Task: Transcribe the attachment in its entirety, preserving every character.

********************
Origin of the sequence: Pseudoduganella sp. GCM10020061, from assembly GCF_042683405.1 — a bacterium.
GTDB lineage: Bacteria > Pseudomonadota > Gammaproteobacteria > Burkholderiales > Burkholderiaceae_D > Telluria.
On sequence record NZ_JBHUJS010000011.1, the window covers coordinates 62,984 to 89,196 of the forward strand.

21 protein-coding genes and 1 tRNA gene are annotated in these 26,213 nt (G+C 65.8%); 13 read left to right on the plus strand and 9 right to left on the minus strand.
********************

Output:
Origin of the sequence: Pseudoduganella sp. GCM10020061, from assembly GCF_042683405.1 — a bacterium.
GTDB lineage: Bacteria > Pseudomonadota > Gammaproteobacteria > Burkholderiales > Burkholderiaceae_D > Telluria.
On sequence record NZ_JBHUJS010000011.1, the window covers coordinates 62,984 to 89,196 of the forward strand.

21 protein-coding genes and 1 tRNA gene are annotated in these 26,213 nt (G+C 65.8%); 13 read left to right on the plus strand and 9 right to left on the minus strand.